Deferred Prosecution v. Deferred Sentencing Agreements and the Arrest Record – solicitation cases and other misdemeanors in the District of Columbia:

With the serge of recent arrests in the District of Columbia (DC) for sexual solicitation and the undergoing sting operations with undercover police offices it is important to understand the elements of the crime as well as some of defenses available as discussed in depth:

However, this post addresses some of the diversionary options available short of trial and possible consequence on the arrest record, which ideally should be expunged right after the completion of the prosecution particularly for the possible negative inferences they may draw for the current and future employers, among others, as arrest records are public and readily searchable.

The deferred prosecution agreement (DPA) is the most ideal scenario if offered. With this agreement, generally the government requires 32 hours of community service and few consecutive negative drug test results within a four-month period after which the cases will be formally dismissed in court.

With the deferred sentencing agreement (DSA), the agreement requires a guilty plea up front and a period of time to return back for sentencing – in which if all conditions satisfied – the government would not object to the guilty plea being withdrawn and sentencing vacated and case dismissed.

As far as the arrest record, with DPA you will be eligible to file to a motion to seal the arrest record right away (after completion of the prosecution) based on “actual innocence.”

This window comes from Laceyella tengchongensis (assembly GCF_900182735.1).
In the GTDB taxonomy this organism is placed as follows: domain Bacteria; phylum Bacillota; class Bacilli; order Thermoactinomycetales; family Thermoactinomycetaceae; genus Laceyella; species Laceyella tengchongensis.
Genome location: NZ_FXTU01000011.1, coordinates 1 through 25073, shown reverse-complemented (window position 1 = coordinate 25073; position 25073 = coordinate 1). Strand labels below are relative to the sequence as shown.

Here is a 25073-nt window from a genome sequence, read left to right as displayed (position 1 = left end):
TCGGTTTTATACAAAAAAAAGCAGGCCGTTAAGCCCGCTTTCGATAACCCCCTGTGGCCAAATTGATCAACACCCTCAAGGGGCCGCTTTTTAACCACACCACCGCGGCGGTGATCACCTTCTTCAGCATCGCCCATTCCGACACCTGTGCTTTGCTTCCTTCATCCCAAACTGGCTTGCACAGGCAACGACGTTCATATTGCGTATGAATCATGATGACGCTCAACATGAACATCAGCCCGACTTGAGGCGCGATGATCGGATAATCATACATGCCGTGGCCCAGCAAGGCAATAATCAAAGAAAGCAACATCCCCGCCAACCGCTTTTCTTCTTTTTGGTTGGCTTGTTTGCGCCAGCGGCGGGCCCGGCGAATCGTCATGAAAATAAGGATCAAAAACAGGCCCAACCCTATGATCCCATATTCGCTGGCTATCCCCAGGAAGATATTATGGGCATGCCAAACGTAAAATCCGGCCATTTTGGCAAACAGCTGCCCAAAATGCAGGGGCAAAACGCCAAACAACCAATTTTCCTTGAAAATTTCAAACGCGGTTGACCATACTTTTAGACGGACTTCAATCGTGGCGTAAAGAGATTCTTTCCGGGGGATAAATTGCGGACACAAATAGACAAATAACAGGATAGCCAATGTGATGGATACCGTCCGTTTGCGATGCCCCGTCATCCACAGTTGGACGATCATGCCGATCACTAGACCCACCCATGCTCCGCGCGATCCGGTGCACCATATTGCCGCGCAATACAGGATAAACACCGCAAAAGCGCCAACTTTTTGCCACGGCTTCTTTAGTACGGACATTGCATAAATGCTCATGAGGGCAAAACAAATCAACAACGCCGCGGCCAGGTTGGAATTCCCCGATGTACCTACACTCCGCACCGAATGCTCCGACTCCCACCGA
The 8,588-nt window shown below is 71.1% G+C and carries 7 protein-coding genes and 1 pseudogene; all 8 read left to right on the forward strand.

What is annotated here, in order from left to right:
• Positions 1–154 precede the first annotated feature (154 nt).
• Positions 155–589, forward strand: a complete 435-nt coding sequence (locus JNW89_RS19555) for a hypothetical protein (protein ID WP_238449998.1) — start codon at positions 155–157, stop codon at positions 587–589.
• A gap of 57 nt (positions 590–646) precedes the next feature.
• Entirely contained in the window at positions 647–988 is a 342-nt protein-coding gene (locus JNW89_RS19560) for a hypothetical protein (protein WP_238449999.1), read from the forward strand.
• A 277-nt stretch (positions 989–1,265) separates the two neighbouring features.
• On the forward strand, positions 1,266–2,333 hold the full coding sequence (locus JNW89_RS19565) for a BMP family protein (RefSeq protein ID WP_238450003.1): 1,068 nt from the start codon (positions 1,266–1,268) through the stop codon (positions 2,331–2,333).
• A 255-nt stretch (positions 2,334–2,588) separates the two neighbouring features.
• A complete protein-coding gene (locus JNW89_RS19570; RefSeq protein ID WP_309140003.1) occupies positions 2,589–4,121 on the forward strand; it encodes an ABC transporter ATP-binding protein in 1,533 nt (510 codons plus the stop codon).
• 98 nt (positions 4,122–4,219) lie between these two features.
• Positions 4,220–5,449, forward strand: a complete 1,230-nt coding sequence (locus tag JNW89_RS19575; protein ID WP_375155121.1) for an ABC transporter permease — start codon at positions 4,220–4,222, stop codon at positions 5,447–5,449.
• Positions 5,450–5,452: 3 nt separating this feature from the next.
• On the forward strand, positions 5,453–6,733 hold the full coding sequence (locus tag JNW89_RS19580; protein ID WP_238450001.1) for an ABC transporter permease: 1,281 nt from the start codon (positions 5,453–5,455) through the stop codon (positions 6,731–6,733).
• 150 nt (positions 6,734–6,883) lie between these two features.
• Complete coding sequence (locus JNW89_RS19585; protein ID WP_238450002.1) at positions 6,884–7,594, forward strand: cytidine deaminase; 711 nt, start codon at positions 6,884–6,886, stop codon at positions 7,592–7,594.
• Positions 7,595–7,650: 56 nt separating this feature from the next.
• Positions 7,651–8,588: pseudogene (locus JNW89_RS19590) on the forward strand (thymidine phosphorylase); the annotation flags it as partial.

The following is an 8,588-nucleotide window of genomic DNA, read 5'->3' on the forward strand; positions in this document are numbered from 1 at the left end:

That is, you have to establish by preponderance of evidence that 1) the offense which arrested or charged with did not occur or that the movant did not commit the offense – essentially that elements of crime did not occur and simply put – you are innocent.

It would be far more difficult to establish innocence if you had entered into a DSA, in which case you had actually plead to the information (charging documents) – thus you may not be eligible to file to seal your arrest record until two years after completion of the prosecution granted there is no disqualifying arrests or convictions. And if convicted of the offense, you may be required to wait for five years before filing to seal your arrest record and meet all other requirements.

The court will grant motion to seal if in the interest of the justice while considering countervailing issue such as interest of the movant v. the community interest; nature of the offense, movant’s character, history and role in the offense, employment history, physical and mental conditions, prior and subsequent conduct, criminal history, etc.

In the solicitations cases if DPA is not offered, or even if offered, it is important to analyze and assess the case carefully and possibly litigate the charges.

If the charging document does not meet the elements of the offense, the case should be dismissed rather than entering into any diversionary agreement with the government. The downside with these agreements is that if you do not satisfy the conditions imposed, or rearrested, you are back to where you started and with DSA (deferred sentencing), such is a guilty plea.

Contact our offices for a detailed cases evaluation and analysis with our DC criminal lawyer.

We believe in comprehensive representation looking far beyond the initial appearances in the case.

Refer to our DC Criminal Lawyer home page for more information on this subject.

Categories: Criminal Defense.